Irene Franco Rubio is a social justice activist, writer, and community organizer from Phoenix, AZ. Rooted in community and devoted to the movements for justice, Irene has multifaceted experience as an intersectional movement builder, scholar, and public thought leader. Franco Rubio is a senior at the University of Southern California, majoring in Sociology with a minor in Race, Ethnicity and Politics, pursuing her senior thesis for the Sociology Honors Program on intersectional movement building and BIPOC community organizing. At USC, she is a student researcher as a Mellon Mays Undergraduate Fellow, USC Warren Bennis Fellow, USC Brittingham Social Enterprise Lab Scholar, and a first-generation and transfer college student as a USC Norman Topping Scholar.

Moving forward, she seeks to continue this community and academic growth as a scholar-activist PhD student, and her potential to attain this is demonstrated by her admittance to prestigious programs. Including Princeton University’s Prospective PhD Preview Program, Harvard Divinity School Diversity & Explorations Program, Humanity in Action Fellowship, Othering & Belonging Institute Fellow at UC Berkeley, Public Voices Fellow of the Op-Ed Project at the Yale Program on Climate Change Communication, and a Open Society Foundations Soros Justice Fellow, among others, Franco Rubio devoted to advocating for justice and committed to serving communities of color via academia, community engagement and beyond.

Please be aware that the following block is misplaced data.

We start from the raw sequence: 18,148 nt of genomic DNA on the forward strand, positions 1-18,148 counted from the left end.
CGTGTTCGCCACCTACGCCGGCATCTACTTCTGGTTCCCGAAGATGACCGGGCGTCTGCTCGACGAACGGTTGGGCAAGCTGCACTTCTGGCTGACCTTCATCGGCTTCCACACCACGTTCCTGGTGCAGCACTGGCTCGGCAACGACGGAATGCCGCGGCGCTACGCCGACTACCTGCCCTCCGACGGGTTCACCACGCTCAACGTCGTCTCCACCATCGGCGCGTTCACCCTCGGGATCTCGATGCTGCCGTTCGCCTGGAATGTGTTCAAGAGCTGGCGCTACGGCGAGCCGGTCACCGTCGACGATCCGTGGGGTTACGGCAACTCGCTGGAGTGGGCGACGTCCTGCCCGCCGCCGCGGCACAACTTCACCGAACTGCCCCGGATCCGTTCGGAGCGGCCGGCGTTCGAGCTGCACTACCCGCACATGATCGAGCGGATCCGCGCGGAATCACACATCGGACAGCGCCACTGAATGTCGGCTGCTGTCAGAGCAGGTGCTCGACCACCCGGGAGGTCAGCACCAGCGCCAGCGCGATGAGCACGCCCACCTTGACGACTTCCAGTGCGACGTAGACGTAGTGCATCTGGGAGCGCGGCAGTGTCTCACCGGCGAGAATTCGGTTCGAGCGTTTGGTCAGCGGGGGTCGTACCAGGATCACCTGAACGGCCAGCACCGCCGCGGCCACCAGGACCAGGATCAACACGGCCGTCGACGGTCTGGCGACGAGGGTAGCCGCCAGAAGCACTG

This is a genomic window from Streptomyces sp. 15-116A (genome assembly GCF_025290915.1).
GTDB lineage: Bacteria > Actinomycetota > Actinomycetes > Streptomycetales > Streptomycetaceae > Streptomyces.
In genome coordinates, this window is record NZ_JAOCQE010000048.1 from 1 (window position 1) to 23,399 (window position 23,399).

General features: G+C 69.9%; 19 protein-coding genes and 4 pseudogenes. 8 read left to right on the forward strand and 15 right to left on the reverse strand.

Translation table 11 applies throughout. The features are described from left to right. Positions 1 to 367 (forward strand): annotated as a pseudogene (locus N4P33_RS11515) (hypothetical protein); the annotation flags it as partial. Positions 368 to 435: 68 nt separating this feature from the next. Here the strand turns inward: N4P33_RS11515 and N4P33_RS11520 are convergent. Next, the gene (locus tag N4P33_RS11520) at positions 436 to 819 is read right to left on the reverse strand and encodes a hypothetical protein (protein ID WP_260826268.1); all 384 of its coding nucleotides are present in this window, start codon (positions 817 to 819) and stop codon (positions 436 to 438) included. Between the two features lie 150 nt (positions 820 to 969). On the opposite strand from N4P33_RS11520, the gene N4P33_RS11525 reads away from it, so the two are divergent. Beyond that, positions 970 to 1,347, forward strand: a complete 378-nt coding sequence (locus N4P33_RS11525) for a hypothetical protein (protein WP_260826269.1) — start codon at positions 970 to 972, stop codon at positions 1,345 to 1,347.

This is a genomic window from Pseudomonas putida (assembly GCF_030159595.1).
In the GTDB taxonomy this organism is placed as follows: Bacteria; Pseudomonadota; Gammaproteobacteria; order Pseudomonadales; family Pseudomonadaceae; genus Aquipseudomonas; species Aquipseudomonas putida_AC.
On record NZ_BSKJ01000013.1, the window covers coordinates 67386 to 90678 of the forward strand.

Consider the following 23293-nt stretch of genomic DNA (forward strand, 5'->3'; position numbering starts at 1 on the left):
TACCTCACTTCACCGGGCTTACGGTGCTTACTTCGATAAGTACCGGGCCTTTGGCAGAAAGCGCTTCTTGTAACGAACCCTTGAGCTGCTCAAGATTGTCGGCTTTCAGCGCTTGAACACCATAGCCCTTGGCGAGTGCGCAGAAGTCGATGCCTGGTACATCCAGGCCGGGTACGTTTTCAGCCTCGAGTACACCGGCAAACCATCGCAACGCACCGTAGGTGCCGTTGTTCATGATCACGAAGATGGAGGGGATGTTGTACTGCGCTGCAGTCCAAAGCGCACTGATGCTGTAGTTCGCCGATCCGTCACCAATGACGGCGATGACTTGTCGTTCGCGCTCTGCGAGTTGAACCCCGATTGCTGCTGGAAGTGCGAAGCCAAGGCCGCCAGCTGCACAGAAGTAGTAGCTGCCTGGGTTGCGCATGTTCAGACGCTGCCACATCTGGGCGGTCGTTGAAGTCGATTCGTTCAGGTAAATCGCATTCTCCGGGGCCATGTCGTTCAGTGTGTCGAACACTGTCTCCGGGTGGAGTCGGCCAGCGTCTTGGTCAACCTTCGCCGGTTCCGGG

Of Guatemalan and Mexican descent, Franco Rubio remains grounded in community and is devoted to creating an intersectional movement for change as a grassroots organizer, beginning in her hometown of Phoenix and pursuing scholarship as a student in Los Angeles. Irene seeks to continue her public thought leadership as a scholar-activist, writer, organizer and researcher as a catalyst for social change. For more on Irene Franco Rubio’s work, check out: irenefrancorubio.com